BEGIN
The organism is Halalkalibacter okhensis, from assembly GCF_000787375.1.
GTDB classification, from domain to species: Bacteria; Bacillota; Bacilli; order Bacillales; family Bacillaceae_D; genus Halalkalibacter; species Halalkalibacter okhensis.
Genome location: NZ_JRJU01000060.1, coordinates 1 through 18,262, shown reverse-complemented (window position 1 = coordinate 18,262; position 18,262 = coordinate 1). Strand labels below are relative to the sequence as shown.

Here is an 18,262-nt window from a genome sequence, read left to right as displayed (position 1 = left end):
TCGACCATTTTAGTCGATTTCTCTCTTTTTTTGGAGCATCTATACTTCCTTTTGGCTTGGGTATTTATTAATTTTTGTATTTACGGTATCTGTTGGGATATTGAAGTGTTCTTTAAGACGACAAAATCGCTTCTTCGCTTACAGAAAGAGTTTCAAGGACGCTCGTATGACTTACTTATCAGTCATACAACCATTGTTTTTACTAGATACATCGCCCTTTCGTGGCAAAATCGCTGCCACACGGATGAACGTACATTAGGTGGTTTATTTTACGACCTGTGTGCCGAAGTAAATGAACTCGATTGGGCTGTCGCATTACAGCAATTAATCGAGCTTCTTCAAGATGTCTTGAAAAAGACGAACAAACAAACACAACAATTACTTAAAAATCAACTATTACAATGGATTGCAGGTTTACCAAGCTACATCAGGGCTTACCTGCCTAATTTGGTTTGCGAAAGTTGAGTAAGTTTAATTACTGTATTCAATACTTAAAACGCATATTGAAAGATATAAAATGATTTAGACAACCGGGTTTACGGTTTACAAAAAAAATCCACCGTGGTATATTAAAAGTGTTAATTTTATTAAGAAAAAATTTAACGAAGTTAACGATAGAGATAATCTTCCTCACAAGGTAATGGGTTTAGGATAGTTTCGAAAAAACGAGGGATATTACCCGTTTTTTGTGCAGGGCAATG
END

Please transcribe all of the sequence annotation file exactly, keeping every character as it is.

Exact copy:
The organism is Halalkalibacter okhensis, from assembly GCF_000787375.1.
GTDB classification, from domain to species: Bacteria; Bacillota; Bacilli; order Bacillales; family Bacillaceae_D; genus Halalkalibacter; species Halalkalibacter okhensis.
Genome location: NZ_JRJU01000060.1, coordinates 1 through 18,262, shown reverse-complemented (window position 1 = coordinate 18,262; position 18,262 = coordinate 1). Strand labels below are relative to the sequence as shown.

Here is an 18,262-nt window from a genome sequence, read left to right as displayed (position 1 = left end):
TCGACCATTTTAGTCGATTTCTCTCTTTTTTTGGAGCATCTATACTTCCTTTTGGCTTGGGTATTTATTAATTTTTGTATTTACGGTATCTGTTGGGATATTGAAGTGTTCTTTAAGACGACAAAATCGCTTCTTCGCTTACAGAAAGAGTTTCAAGGACGCTCGTATGACTTACTTATCAGTCATACAACCATTGTTTTTACTAGATACATCGCCCTTTCGTGGCAAAATCGCTGCCACACGGATGAACGTACATTAGGTGGTTTATTTTACGACCTGTGTGCCGAAGTAAATGAACTCGATTGGGCTGTCGCATTACAGCAATTAATCGAGCTTCTTCAAGATGTCTTGAAAAAGACGAACAAACAAACACAACAATTACTTAAAAATCAACTATTACAATGGATTGCAGGTTTACCAAGCTACATCAGGGCTTACCTGCCTAATTTGGTTTGCGAAAGTTGAGTAAGTTTAATTACTGTATTCAATACTTAAAACGCATATTGAAAGATATAAAATGATTTAGACAACCGGGTTTACGGTTTACAAAAAAAATCCACCGTGGTATATTAAAAGTGTTAATTTTATTAAGAAAAAATTTAACGAAGTTAACGATAGAGATAATCTTCCTCACAAGGTAATGGGTTTAGGATAGTTTCGAAAAAACGAGGGATATTACCCGTTTTTTGTGCAGGGCAATG